Gov. David Paterson has told Democratic leaders that he won't seek election to a full term amid a roiling scandal over whether he and his troopers intimidated a woman who'd reported domestic violence against one of his top aides, The Post has learned.
Paterson communicated his intentions to top advisers and supporters, saying he'll make an announcement today, multiple sources said -- confirming a Post report.
Paterson, who took over the state's top spot when Eliot Spitzer resigned after it was disclosed that he had sex with a prostitute, is expected to say he won't resign.
Just last night Paterson said he intended to continue his campaign, which he launched this past weekend. But he also said he would talk to fellow Democrats about his future.
Paterson yesterday was hit with a flurry of body blows following the disclosure that he called a woman who said aide David Johnson attacked her. In addition, the State Police may have intervened in the case.
Attorney General Andrew Cuomo, who likely will become the Democratic nominee for governor, is investigating what happened.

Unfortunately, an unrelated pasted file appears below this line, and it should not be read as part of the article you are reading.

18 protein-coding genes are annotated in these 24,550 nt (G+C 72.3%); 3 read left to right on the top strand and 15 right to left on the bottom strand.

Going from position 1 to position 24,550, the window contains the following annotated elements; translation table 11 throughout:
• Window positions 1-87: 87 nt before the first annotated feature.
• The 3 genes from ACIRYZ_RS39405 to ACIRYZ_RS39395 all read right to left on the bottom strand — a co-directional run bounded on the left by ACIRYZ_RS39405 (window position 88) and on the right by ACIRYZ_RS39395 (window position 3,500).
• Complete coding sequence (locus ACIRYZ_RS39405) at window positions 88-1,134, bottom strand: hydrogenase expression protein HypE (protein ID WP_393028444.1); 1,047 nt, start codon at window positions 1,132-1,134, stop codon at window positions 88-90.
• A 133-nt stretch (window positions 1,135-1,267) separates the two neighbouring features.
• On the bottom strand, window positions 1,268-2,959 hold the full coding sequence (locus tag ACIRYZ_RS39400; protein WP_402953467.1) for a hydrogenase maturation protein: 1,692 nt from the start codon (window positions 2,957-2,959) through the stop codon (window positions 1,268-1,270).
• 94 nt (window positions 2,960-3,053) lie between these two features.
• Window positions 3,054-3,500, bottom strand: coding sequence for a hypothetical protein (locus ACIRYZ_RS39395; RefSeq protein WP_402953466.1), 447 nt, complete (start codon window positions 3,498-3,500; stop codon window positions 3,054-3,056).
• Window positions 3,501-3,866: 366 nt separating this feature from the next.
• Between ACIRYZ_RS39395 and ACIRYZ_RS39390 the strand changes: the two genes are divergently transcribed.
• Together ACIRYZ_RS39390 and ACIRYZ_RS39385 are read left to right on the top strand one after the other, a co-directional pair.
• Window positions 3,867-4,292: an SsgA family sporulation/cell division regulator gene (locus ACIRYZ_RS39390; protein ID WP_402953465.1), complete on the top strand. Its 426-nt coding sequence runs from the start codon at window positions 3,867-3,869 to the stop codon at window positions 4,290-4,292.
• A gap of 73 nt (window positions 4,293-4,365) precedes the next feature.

The resignation yesterday of Denise E. Oâ€™Donnell, Paterson's deputy secretary for public safety, was the biggest jolt to the governor's campaign.
"The fact that the governor and members of the State Police have acknowledged direct contact with a woman who had filed for an order of protection against a senior member of the Governorâ€™s staff is a very serious matter," she wrote in a statement. "These actions are unacceptable regardless of their intent."
Even friends began abandoning Paterson.
Rep. Steve Israel (D-LI), a friend of Paterson, was the first prominent Democrat to call for the governor to ditch his campaign.
"It's become apparent that he should not seek election, and should announce it soon," Israel said. "Sometimes, friends have to speak unpleasant truths."
Rep. Nita Lowey (D-Westchester), went so far as to say that the governor might be too damaged to serve out the remainder of his term.
"Aside from the allegations, the political reality is the governor cannot be an effective candidate or official for New York," Lowey said.
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